• Photograph of Thermocline installed at the Wexner Center for the Arts as part of the Mood River exhibition.

  • Photograph of Thermocline installed at the Wexner Center for the Arts as part of the Mood River exhibition.

  • Photograph of Thermocline installed at the Centre Pompidou in Paris for the exhibition Non-Standard Architectures (exhibited with the projects Lobbi-Ports, Lattice Archipelogics, and In the Lattice).

  • Photograph of Thermocline installed at the Wexner Center for the Arts as part of the Mood River exhibition.

  • Axonometric of acrylic unit with distribution of sound and lighting technology. Thermocline incorporates a network of LED lighting fixtures and micro-sonic speakers to generate responsive lighting and sound patterns. The corrugation pattern on the lower surface of the vacuum-formed acrylic shell works as an artificial irrigation system, allowing for these infrastructures to be distributed in multiple ways.

Thermocline

2002-03

Prototype Design

servo in collaboration with Perry Hall (2002) and the MIT Media Lab (2003)

Multi-media furniture prototype commissioned by the Wexner Center for the Arts for the exhibition Mood River organized by Jeffrey Kipnis and Annetta Massie in 2002.

The project’s responsive system was upgraded in 2003 for the exhibition Non-Standard Architectures curated by Frederic Migayrou at the Centre Pompidou.

Project Description

Integrating digital design, fabrication, lighting, and sound technologies, Thermocline upgrades the infrastructure of a conventional furniture unit, transforming its primarily tactile interface of surface-to-body into a multi-sensory user atmosphere.  Responsive not only to physical but virtual forms of use, the vacuum-formed corrugated acrylic shells allow for multiple ergonomic positions while simultaneously providing a vessel for the distribution of sound and light.  The interface between the user and object activates various material and sensorial scales, providing for synesthetic effects using sight, sound, and touch in the formation of incorporeal experience.

The physical architecture of Thermocline is a three-dimensional surface comprised of four thermo-formed acrylic cells. Each cell’s surface was corrugated to provide structural support for a variety of sitting and resting conditions.  These corrugation patterns vary in density and organization, often times exceeding their structural capacity so as to provide for the distribution of the system’s virtual infrastructure on its lower surface.  A variable irrigation network, the LED lighting array and audio speaker network are embedded into these corrugation channels and can be distributed in a variety of patterns and densities.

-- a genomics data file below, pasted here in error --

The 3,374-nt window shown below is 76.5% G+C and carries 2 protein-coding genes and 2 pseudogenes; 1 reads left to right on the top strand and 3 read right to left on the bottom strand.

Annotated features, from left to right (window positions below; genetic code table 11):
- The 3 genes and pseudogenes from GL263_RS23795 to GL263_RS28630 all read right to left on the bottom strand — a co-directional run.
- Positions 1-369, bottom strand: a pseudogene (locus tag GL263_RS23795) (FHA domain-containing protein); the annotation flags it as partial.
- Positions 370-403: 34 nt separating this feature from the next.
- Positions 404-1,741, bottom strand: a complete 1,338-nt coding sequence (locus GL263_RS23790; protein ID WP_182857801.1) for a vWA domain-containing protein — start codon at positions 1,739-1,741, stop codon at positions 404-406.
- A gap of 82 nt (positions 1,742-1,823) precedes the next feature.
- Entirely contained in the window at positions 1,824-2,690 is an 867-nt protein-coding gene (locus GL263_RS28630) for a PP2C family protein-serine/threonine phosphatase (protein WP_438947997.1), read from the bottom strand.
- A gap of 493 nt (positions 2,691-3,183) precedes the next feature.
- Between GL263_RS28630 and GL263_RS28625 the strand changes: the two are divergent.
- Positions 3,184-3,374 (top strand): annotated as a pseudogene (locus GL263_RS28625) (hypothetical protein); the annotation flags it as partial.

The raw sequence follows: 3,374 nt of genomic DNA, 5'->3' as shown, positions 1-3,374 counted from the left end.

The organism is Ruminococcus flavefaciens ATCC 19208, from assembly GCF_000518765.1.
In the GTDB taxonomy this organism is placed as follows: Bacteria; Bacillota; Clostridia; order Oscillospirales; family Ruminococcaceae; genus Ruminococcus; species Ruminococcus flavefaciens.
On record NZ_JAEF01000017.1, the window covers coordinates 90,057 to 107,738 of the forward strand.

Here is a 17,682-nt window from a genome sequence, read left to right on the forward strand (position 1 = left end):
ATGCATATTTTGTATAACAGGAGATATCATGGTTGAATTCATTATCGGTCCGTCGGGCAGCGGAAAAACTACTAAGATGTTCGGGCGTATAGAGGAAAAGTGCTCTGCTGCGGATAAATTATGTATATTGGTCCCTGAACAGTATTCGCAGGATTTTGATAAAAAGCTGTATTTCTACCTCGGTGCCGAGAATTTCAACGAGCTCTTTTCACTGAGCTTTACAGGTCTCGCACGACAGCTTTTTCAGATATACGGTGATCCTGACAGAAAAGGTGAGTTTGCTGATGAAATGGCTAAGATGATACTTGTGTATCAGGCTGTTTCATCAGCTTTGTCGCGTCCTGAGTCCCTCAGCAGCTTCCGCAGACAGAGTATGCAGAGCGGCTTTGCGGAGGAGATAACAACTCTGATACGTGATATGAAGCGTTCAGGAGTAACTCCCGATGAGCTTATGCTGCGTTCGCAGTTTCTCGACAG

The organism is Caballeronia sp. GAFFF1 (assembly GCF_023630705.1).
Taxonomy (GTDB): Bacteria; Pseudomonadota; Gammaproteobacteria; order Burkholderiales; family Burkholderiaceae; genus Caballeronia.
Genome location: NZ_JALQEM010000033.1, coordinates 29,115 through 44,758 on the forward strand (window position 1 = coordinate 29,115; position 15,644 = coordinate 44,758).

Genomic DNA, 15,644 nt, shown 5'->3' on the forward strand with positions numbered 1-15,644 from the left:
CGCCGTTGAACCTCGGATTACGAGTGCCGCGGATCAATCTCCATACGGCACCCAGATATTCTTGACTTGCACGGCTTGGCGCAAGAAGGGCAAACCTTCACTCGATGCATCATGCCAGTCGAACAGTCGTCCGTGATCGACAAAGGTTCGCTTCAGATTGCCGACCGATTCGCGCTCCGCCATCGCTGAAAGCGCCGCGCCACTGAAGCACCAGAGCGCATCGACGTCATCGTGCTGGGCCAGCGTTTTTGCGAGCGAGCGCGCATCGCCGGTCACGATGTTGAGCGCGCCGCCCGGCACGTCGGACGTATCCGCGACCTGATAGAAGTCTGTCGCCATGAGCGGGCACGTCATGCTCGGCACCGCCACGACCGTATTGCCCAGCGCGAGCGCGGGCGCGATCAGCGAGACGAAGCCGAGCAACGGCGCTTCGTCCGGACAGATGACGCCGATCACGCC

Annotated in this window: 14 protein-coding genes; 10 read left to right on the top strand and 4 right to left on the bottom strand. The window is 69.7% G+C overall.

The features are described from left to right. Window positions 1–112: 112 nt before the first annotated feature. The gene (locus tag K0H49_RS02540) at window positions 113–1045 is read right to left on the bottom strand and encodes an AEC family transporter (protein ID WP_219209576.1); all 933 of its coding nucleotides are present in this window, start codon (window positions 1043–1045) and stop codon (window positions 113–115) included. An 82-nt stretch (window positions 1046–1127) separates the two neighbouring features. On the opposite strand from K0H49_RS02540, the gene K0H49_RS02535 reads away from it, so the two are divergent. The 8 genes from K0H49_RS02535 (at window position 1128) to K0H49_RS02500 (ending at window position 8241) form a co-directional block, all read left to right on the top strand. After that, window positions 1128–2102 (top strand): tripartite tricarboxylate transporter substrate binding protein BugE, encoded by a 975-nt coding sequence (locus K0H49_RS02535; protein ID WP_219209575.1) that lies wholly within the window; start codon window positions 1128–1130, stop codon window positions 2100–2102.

In 2003 Thermocline was upgraded for the exhibition Non-Standard Architectures curated by Frederic Migayrou at the Centre Pompidou.  Working in collaboration with two doctoral researchers from MIT’s Media Lab, Thermocline was redeveloped to incorporate interactive technologies, including a network of motion and sound sensors with a custom software interface. The Emonic Environment, Thermocline’s virtual architecture, is an artificial neural network of sound, lighting and computing systems.  An array of sound sensors distributed throughout the gallery collect residual conversation as well as a variety of other ambient spatial sounds.  This sonic material is then distributed to a central computer to be processed by custom software. This software relies on algorithms to transform the incoming sonic information into sets of new sound patterns which are then distributed into Thermocline’s speaker network, ultimately triggering its LED lighting array as well.  The result is a dynamic feedback loop between Thermocline and the space of the gallery itself, each informing one another as material information is passed back and forth.

Project Credits

servo in collaboration with Perry Hall (2002) and the MIT Media Lab (2003)

Prototype Design

servo

David Erdman, Marcelyn Gow, Ulrika Karlsson, Chris Perry

Design Team: Anne Barakat, Rafael Cardenas, Leonore Daum, Jeff McKibbin, Julianna Morais

Additional Renderings: Aaron White

Sound Design (2002)

Perry Hall

 

Responsive Lighting and Sound Design (2003)

MIT Media Lab

Winslow Burleson, Paul Nemirovsky

Design Team: Assaf Biderman, Rebecca Luger-Guillaume, Michael Lew

Fabrication Consultants

Kintz Plastics

Lighting Consultants

Norlux Corporation, RSL Lighting, Inc.

Special Thanks

Jeffrey Kipnis and Annetta Massie (The Wexner Center for the Arts), Centre Pompidou, the Council for the Arts at MIT, Robert Morais, Gio Tomasi, Steve Vornsand, Dan Walczyk